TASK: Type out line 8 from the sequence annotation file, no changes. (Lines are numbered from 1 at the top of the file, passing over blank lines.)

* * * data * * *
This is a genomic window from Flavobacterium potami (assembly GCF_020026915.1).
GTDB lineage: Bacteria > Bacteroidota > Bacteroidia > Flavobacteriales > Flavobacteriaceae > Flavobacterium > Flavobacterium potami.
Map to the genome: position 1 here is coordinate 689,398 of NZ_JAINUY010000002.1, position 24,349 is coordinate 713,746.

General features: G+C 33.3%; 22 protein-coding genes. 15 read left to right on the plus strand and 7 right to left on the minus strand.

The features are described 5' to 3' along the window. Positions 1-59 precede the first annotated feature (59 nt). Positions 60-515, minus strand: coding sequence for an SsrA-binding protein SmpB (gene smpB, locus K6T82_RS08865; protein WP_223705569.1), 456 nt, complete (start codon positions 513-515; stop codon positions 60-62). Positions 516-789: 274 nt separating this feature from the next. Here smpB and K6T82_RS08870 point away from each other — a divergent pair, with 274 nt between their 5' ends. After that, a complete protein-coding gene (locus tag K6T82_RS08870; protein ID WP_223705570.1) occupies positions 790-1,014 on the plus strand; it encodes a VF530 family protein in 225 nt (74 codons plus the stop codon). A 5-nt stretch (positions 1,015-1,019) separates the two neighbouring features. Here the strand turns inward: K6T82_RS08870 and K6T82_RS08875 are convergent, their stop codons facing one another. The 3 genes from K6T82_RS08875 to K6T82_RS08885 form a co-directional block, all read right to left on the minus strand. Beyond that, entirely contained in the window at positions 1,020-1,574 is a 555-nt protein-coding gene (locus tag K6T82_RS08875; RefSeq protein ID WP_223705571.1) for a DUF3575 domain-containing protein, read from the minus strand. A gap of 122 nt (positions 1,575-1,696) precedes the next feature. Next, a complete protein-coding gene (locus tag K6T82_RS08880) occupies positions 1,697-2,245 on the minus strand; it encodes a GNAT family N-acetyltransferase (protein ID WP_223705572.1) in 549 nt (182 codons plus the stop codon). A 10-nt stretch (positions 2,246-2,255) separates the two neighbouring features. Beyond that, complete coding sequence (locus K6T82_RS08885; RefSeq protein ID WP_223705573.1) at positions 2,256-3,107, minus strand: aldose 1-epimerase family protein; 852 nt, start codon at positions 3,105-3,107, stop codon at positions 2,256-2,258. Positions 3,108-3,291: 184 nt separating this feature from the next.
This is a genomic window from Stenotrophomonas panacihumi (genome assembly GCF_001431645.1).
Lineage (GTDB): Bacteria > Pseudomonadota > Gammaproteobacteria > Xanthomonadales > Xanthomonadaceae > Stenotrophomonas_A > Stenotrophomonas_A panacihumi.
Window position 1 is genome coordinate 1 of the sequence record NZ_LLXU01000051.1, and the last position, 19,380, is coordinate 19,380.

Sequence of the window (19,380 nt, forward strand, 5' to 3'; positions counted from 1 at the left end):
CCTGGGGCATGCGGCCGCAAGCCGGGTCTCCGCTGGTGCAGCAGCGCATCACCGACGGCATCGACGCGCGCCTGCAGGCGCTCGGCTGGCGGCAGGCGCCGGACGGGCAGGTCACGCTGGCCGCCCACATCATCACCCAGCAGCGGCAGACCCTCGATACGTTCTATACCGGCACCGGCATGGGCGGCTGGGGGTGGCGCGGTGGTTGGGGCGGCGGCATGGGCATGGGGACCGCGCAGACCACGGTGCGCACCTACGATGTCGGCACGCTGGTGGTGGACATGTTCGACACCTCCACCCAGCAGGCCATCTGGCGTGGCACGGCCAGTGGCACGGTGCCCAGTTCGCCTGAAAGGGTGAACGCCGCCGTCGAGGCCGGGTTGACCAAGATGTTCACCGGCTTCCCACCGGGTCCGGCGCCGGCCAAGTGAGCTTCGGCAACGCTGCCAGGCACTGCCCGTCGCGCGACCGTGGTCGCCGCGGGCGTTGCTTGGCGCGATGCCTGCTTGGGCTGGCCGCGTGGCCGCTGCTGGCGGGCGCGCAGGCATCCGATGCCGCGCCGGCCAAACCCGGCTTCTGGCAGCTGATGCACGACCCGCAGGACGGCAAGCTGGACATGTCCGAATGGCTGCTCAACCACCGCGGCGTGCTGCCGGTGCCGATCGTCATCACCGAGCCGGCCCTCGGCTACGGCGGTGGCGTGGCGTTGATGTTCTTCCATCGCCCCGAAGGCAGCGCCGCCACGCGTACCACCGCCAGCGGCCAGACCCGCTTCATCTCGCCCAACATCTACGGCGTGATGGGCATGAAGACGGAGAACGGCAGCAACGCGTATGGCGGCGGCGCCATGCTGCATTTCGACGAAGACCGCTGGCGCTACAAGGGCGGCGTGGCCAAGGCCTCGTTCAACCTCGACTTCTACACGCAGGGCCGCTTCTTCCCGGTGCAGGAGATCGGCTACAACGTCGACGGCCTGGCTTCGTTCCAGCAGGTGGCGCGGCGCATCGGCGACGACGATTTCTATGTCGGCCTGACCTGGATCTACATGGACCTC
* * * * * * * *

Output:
Window position 1 is genome coordinate 1 of the sequence record NZ_LLXU01000051.1, and the last position, 19,380, is coordinate 19,380.